| Of note, the other product of combustion is water vapor. Irrigation forces more water vapor into the air. Paving forces more water vapor into the air. Even the cooling towers of nuclear power plants force more water vapor into the air. These things happen on a continuous basis, so the world is on average more humid by perhaps 1% than it was 100 years ago. Which would be more than enough to account for ALL observed warming.

          Silly person, water is in statistical equilibrium with the oceans, direct human inje
    • Re: (Score:3, Insightful)

      by BasilBrush (643681)

      No avenue of anti-science earns respect.
      Deniers of the earth being millions of years old.
      Deniers of man being a species of ape.
      Deniers of evolution.
      Deniers of tobacco being a carcinogen.
      Deniers of the moon landings.

      When you put your politics, religion or paranoia ahead science, you deserve to be marginalised.

      • by physicsphairy (720718) on Thursday May 29, 2014 @08:03AM (#47118051) Homepage

        By all means, less likely views should be marginalized, but they should be marginalized as a side effect of their having only a marginal chance of being correct, not because you've built up some vicious characterization of their adherents. It's interesting that in the reasons you list for your opposition -- politics, religion, mental illness (?) -- you forgot to include anything about their explanations of the observed phenomena being less satisfactory.

        My first problem with this attitude is, who decides when the best response is simply treating the adherents as unworthy neanderthals and making sure that no legitimate scientific criticisms get swept in? Will that be you? I don't trust that this is always going to work out. I do, however, always trust in a dispassioned comparison of evidence, or at least, there's nothing I trust more.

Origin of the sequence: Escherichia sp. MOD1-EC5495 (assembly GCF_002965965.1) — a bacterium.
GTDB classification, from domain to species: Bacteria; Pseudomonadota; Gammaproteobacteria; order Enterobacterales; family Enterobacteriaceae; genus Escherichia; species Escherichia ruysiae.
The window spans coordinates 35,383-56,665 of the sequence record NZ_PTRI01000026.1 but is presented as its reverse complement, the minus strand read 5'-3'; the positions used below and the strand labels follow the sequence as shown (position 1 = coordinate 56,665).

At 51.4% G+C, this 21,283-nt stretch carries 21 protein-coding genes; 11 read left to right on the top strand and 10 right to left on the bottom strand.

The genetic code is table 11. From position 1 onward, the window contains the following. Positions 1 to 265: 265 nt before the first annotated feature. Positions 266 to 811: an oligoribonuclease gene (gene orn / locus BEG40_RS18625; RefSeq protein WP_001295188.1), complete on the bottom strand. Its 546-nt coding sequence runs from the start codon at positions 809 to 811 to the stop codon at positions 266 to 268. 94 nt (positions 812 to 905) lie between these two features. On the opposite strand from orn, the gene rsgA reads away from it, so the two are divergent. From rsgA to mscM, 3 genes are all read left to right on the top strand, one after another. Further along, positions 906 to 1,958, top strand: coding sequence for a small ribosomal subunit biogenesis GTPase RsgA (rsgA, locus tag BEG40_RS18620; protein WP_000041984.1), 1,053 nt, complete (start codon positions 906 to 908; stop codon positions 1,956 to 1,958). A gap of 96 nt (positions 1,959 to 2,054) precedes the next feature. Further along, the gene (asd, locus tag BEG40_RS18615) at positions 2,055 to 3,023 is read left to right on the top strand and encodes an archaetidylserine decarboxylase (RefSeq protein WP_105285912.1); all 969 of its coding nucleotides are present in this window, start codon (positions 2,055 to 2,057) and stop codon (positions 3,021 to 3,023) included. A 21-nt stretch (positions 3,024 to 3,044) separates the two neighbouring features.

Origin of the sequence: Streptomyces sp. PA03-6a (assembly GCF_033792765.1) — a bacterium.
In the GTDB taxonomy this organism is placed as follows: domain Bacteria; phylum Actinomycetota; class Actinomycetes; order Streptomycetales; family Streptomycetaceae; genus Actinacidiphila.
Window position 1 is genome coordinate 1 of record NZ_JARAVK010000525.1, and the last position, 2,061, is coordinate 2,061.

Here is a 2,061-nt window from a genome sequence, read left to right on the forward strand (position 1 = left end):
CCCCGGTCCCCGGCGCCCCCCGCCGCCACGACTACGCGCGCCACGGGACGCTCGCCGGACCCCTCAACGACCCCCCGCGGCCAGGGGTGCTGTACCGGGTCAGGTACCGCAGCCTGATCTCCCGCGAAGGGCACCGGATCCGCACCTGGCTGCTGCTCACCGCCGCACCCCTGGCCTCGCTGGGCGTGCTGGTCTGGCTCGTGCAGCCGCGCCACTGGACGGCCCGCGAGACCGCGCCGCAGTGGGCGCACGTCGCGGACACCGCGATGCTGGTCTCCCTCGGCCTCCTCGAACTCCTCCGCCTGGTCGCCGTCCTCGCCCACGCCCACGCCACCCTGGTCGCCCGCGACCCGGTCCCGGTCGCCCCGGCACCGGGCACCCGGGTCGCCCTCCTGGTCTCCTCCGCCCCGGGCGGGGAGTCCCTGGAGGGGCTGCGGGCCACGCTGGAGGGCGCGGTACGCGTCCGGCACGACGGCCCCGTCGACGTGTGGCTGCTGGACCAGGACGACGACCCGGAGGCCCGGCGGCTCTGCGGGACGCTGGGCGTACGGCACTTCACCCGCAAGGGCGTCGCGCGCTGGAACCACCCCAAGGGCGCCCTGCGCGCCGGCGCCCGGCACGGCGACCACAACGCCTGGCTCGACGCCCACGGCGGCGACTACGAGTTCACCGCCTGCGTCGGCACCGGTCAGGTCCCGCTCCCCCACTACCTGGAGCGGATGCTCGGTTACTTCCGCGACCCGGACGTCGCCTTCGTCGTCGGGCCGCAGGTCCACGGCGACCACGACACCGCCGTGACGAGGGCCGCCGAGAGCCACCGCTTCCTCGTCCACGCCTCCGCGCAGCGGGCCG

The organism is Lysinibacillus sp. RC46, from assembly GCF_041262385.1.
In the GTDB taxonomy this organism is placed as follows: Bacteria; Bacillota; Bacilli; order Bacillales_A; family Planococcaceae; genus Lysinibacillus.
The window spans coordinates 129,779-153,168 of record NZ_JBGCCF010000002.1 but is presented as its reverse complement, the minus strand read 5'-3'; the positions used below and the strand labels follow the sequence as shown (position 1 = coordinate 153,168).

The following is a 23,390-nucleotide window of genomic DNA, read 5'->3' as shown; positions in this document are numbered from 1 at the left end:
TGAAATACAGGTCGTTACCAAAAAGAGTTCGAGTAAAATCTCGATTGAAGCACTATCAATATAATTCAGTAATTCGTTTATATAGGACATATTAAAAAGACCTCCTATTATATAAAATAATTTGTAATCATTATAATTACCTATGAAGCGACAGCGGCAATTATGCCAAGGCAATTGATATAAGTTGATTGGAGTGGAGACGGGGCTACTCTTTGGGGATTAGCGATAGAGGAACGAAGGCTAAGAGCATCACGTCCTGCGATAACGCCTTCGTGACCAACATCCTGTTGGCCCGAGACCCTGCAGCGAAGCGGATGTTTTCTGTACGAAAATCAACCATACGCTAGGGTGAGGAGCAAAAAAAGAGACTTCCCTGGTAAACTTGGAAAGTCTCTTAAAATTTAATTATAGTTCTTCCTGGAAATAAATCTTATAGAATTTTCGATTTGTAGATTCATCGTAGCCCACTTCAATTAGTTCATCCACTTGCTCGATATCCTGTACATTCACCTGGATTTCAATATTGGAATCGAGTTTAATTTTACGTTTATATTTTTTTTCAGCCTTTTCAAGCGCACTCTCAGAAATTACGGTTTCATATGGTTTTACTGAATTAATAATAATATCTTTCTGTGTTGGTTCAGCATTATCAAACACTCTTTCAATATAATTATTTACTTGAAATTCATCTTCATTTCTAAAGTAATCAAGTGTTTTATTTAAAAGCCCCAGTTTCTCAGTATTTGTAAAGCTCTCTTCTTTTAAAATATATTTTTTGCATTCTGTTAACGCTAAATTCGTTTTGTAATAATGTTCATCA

My second problem is that it much more difficult to reason with people when you start your arguments by giving them a bloody nose. At that point they're just in it to retaliate for the bloody nose, assuming they don't stop reading entirely. IMHO you are making it ten times more difficult to actually stamp out these bad thinkings just so you can have the satisfication of wielding a few insults. What does referring to anyone snidely actual accomplish in the scientific discourse?

        • by tbannist (230135) on Thursday May 29, 2014 @09:01AM (#47118361)

          I do, however, always trust in a dispassioned comparison of evidence, or at least, there's nothing I trust more.

          Unfortunately, that comparison is rarely disappassionate. In fact, some recent studies have found that the "just the facts" approach to education on controversial topics tends to backfire [skepdic.com]. Among the general populace, there a high tendency to acknowledge only the facts that support a pre-existing position and the ignore the facts that contradict it.

          Frankly, that's why there is an entire cottage industry built around denying something that 97% of the people researching it [iop.org] have concluded is true. However, that 97% may actually be low-balling the consensus, since James Powell [jamespowell.org] says he's reviewed 25,182 scientific articles in peer-reveiwed journals mentioning global warming and climate change since 1991 and only 26 of them reject the anthropogenic cause. That's would be a disagreement rate of about 0.1%.

          The people most qualified to evaluate the evidence seem to be in a near universal agreement that is rarely accurately represented [youtube.com] by the media.

          • by tp1024 (2409684) on Thursday May 29, 2014 @10:18AM (#47119005)

            Well, if you had read the paper you cited then you would have written:

            He and a bunch of other people frequenting "www.scepticalscience.com" had a look at 11944 ABSTRACTS of arcticles that explicitly deal with the topics "global warming" or "global climate change". NOTHING ELSE. To put it bluntly, even the phrase "global cooling" doesn't pass muster. If the topic was something objective like "climate modelling" without explicitly putting "global warming" or "global climate change" in the topic it didn't pass muster.